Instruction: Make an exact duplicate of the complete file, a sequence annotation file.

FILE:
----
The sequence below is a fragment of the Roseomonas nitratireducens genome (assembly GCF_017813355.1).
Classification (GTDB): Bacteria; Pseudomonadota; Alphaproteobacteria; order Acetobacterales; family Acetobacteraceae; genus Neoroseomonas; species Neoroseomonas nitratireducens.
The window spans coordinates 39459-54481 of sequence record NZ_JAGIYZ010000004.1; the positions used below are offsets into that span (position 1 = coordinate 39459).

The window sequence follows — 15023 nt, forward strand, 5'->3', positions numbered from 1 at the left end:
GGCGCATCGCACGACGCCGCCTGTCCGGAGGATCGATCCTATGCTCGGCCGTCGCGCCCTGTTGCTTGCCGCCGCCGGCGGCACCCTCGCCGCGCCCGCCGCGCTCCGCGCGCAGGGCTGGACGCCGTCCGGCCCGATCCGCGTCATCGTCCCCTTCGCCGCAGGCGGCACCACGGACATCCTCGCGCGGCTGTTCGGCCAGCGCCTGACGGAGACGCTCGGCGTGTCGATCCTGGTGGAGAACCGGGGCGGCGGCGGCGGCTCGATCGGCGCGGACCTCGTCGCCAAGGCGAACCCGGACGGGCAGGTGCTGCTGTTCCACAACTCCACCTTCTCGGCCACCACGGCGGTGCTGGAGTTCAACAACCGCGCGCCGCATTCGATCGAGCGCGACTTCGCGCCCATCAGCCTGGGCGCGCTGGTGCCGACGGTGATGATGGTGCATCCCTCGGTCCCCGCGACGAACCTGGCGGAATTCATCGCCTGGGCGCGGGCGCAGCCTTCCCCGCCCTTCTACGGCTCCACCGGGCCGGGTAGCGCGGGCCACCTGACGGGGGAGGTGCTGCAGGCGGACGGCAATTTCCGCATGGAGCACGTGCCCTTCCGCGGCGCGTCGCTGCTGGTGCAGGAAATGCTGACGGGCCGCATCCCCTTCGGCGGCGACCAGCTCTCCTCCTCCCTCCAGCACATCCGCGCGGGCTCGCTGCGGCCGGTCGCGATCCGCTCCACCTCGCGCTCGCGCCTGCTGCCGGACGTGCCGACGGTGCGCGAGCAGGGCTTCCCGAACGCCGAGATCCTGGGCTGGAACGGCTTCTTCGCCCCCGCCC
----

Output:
The sequence below is a fragment of the Roseomonas nitratireducens genome (assembly GCF_017813355.1).
Classification (GTDB): Bacteria; Pseudomonadota; Alphaproteobacteria; order Acetobacterales; family Acetobacteraceae; genus Neoroseomonas; species Neoroseomonas nitratireducens.
The window spans coordinates 39459-54481 of sequence record NZ_JAGIYZ010000004.1; the positions used below are offsets into that span (position 1 = coordinate 39459).

The window sequence follows — 15023 nt, forward strand, 5'->3', positions numbered from 1 at the left end:
GGCGCATCGCACGACGCCGCCTGTCCGGAGGATCGATCCTATGCTCGGCCGTCGCGCCCTGTTGCTTGCCGCCGCCGGCGGCACCCTCGCCGCGCCCGCCGCGCTCCGCGCGCAGGGCTGGACGCCGTCCGGCCCGATCCGCGTCATCGTCCCCTTCGCCGCAGGCGGCACCACGGACATCCTCGCGCGGCTGTTCGGCCAGCGCCTGACGGAGACGCTCGGCGTGTCGATCCTGGTGGAGAACCGGGGCGGCGGCGGCGGCTCGATCGGCGCGGACCTCGTCGCCAAGGCGAACCCGGACGGGCAGGTGCTGCTGTTCCACAACTCCACCTTCTCGGCCACCACGGCGGTGCTGGAGTTCAACAACCGCGCGCCGCATTCGATCGAGCGCGACTTCGCGCCCATCAGCCTGGGCGCGCTGGTGCCGACGGTGATGATGGTGCATCCCTCGGTCCCCGCGACGAACCTGGCGGAATTCATCGCCTGGGCGCGGGCGCAGCCTTCCCCGCCCTTCTACGGCTCCACCGGGCCGGGTAGCGCGGGCCACCTGACGGGGGAGGTGCTGCAGGCGGACGGCAATTTCCGCATGGAGCACGTGCCCTTCCGCGGCGCGTCGCTGCTGGTGCAGGAAATGCTGACGGGCCGCATCCCCTTCGGCGGCGACCAGCTCTCCTCCTCCCTCCAGCACATCCGCGCGGGCTCGCTGCGGCCGGTCGCGATCCGCTCCACCTCGCGCTCGCGCCTGCTGCCGGACGTGCCGACGGTGCGCGAGCAGGGCTTCCCGAACGCCGAGATCCTGGGCTGGAACGGCTTCTTCGCCCCCGCCC